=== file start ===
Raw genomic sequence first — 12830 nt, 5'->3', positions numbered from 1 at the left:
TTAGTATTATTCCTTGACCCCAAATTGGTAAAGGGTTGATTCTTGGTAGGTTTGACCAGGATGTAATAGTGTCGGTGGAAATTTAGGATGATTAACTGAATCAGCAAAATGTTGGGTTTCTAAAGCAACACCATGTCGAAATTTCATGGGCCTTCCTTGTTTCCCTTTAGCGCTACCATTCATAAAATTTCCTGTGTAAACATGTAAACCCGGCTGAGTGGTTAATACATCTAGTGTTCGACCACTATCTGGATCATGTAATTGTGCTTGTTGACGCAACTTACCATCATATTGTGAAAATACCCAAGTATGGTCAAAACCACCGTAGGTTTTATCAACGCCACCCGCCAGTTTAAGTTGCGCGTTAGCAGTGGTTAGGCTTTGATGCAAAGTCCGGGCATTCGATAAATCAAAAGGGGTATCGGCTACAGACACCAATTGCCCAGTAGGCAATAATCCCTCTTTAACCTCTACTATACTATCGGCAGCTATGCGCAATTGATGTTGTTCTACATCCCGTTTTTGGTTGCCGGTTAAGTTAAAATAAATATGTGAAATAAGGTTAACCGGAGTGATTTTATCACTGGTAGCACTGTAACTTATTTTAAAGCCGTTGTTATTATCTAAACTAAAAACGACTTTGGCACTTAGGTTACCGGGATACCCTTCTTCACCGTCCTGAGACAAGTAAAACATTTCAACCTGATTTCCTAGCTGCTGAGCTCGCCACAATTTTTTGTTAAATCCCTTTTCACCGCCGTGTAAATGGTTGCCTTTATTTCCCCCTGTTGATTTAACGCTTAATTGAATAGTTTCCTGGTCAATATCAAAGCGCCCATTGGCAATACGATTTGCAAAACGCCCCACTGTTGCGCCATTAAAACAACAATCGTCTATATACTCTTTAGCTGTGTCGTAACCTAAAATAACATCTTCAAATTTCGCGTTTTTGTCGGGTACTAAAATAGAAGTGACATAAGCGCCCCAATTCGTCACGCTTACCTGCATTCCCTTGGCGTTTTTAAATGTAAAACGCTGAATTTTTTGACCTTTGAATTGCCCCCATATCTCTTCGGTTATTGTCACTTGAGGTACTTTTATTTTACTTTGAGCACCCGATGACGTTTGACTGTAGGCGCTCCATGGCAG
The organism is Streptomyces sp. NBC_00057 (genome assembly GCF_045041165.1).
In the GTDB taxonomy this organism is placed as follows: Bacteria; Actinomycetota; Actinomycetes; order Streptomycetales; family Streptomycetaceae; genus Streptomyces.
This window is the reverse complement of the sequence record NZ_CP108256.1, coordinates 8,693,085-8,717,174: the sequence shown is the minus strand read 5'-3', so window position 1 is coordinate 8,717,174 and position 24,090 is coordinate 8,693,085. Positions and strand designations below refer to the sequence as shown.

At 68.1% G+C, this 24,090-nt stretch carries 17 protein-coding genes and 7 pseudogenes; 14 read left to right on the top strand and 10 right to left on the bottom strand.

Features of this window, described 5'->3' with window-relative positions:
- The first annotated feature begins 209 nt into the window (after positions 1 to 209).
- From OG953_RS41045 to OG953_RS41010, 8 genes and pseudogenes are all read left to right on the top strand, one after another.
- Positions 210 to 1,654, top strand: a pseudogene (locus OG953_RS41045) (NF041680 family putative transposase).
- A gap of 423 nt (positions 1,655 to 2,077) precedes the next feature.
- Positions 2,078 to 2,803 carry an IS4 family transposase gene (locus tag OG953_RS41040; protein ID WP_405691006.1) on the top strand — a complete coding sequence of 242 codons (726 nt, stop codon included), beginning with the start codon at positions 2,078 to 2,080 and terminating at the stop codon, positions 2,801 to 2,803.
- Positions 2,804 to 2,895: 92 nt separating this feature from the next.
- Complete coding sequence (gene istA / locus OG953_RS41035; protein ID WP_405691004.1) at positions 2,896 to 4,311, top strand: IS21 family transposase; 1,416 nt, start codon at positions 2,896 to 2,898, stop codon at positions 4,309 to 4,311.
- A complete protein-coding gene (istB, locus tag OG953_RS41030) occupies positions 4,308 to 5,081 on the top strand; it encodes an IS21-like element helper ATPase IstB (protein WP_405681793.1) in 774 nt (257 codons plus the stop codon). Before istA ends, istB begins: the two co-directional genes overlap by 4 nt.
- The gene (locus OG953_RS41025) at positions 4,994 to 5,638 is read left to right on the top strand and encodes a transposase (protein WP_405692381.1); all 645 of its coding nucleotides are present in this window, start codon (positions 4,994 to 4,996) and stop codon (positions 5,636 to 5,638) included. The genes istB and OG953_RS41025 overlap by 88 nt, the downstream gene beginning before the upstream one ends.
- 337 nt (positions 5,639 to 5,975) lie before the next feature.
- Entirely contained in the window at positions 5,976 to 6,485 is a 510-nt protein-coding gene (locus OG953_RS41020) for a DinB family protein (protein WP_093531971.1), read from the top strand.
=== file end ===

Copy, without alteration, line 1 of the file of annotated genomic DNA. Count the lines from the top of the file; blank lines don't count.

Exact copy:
Raw genomic sequence first — 12830 nt, 5'->3', positions numbered from 1 at the left: